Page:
In Japan, seismic waves slower after rain, large earthquakes

Mar 05, 2012

An earthquake is first detected by the abrupt side-to-side jolt of a passing primary wave. Lagging only slightly behind are shear waves, which radiate out from the earthquake's epicenter and are seen at the surface as a rolling wave of vertical motion. Also known as secondary or S waves, shear waves cause the lifting and twisting motions that are particularly effective at collapsing surface structures. With their capacity to cause damage, making sense of anything that can influence shear wave vertical velocities is important from both theoretical and engineering perspectives.

In Japan the Kiban-Kyoshin network (KiK-net) is made up of 700 seismic detection stations spread across the country. Each station has two separate seismic detectors, one at the surface and one buried in a . Analyzing the KiK-net data for the nearly 112,000 earthquakes that hit Japan between 2000 and 2010, Nakata and Snieder identify a number of relationships that seem to affect shear wave vertical velocities in the near surface.

The authors find that in the months following a major earthquake, shear wave velocities at nearby stations were cut down by 3 percent to 4 percent. Further, the authors find that the shear waves that propagate fastest oscillate in the direction of motion of the underlying tectonic plate. Finally, they find that the shear wave velocity changed with the season. In the southern reaches of Japan the summer months are marked by heavy precipitation. Comparing rainfall records with the data derived from KiK-net's observations, the authors find that shear wave velocities were significantly reduced following periods of heavy rainfall. They suggest that groundwater infiltration would fill any cracks in the subsurface, increasing pore pressure and reducing seismic wave velocities.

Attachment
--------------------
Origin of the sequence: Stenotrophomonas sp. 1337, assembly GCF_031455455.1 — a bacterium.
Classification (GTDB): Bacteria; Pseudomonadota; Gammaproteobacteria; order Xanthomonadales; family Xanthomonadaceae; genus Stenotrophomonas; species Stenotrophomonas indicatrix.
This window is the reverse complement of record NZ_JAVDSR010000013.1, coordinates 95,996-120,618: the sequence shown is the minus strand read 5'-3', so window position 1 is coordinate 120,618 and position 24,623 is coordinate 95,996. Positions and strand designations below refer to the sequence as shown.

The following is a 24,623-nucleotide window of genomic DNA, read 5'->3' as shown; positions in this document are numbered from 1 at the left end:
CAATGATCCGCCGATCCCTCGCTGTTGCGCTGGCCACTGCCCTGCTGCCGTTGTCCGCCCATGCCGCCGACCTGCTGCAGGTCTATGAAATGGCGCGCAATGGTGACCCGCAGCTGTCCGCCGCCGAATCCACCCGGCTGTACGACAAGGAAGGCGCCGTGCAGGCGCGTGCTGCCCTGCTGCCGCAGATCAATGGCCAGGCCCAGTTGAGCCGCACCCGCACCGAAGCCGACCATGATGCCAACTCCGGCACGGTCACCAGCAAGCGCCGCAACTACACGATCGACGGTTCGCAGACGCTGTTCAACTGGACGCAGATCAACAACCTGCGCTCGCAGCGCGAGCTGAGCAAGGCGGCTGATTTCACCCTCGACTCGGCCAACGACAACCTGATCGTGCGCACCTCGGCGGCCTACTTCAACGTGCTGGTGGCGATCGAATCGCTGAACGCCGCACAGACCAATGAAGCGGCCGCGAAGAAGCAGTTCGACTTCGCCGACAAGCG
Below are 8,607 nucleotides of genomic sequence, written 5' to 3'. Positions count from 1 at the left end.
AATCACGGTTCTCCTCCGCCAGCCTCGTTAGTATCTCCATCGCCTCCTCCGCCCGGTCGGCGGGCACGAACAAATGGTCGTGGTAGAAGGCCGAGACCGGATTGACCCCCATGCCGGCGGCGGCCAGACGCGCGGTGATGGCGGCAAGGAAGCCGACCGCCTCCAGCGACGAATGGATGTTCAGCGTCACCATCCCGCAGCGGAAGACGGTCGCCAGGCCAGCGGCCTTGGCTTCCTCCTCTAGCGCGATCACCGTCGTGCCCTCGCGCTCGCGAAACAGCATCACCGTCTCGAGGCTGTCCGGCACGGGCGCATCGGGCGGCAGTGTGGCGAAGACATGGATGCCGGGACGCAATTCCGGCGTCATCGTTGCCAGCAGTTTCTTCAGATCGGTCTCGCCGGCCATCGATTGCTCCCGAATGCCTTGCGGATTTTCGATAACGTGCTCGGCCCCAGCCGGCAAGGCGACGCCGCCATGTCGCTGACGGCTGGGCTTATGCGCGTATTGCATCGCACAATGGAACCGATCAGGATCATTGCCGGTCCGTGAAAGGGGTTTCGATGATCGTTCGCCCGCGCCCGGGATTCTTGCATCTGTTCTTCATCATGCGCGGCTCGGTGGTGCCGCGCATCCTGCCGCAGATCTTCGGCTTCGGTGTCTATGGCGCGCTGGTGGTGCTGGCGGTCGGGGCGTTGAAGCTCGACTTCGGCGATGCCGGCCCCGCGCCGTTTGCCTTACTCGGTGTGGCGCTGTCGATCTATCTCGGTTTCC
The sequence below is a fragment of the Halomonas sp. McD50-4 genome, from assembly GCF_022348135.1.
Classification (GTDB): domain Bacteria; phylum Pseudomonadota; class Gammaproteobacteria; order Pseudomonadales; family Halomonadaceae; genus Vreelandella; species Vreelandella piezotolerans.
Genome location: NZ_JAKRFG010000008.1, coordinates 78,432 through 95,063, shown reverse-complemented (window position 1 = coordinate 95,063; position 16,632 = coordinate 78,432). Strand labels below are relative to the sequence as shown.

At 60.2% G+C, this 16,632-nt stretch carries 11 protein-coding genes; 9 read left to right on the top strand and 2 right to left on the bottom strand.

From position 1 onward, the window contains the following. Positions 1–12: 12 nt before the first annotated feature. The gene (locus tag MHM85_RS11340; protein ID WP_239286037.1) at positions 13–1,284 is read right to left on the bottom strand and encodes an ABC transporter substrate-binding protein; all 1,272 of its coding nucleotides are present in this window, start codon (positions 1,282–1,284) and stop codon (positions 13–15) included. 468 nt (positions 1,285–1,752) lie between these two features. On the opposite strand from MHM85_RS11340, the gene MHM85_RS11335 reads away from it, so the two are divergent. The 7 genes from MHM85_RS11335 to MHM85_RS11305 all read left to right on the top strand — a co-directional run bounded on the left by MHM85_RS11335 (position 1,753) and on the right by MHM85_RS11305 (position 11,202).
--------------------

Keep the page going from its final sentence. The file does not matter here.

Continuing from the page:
Explore further: Hurricane Edouard right environment for drone test (Update)

More information: Estimating near-surface shear wave velocities in Japan by applying seismic interferometry to KiK-net data, Journal of Geophysical Research-Solid Earth, doi:10.1029/2011JB008595 , 2012

add to favorites email to friend print save as pdf

Related Stories

Gravity Waves Make Tornados

Mar 19, 2008

Did you know that there's a new breakfast food that helps meteorologists predict severe storms? Down South they call it "GrITs."

For earthquakes 'speed kills'

Aug 17, 2007

High-speed ruptures travelling along straight fault lines could explain why some earthquakes are more destructive than others, according to an Oxford University scientist.

Recommended for you

Tree rings and arroyos

21 hours ago

A new GSA Bulletin study uses tree rings to document arroyo evolution along the lower Rio Puerco and Chaco Wash in northern New Mexico, USA. By determining burial dates in tree rings from salt cedar and wi ...

NASA image: Agricultural fires in the Ukraine

22 hours ago

Numerous fires (marked with red dots) are burning in Eastern Europe, likely as a result of regional agricultural practices. The body of water at the lower left of this true-color Moderate Resolution Imaging ...

NASA marks Polo for a hurricane

23 hours ago

Hurricane Polo still appears rounded in imagery from NOAA's GOES-West satellite, but forecasters at the National Hurricane Center expect that to change.

User comments : 0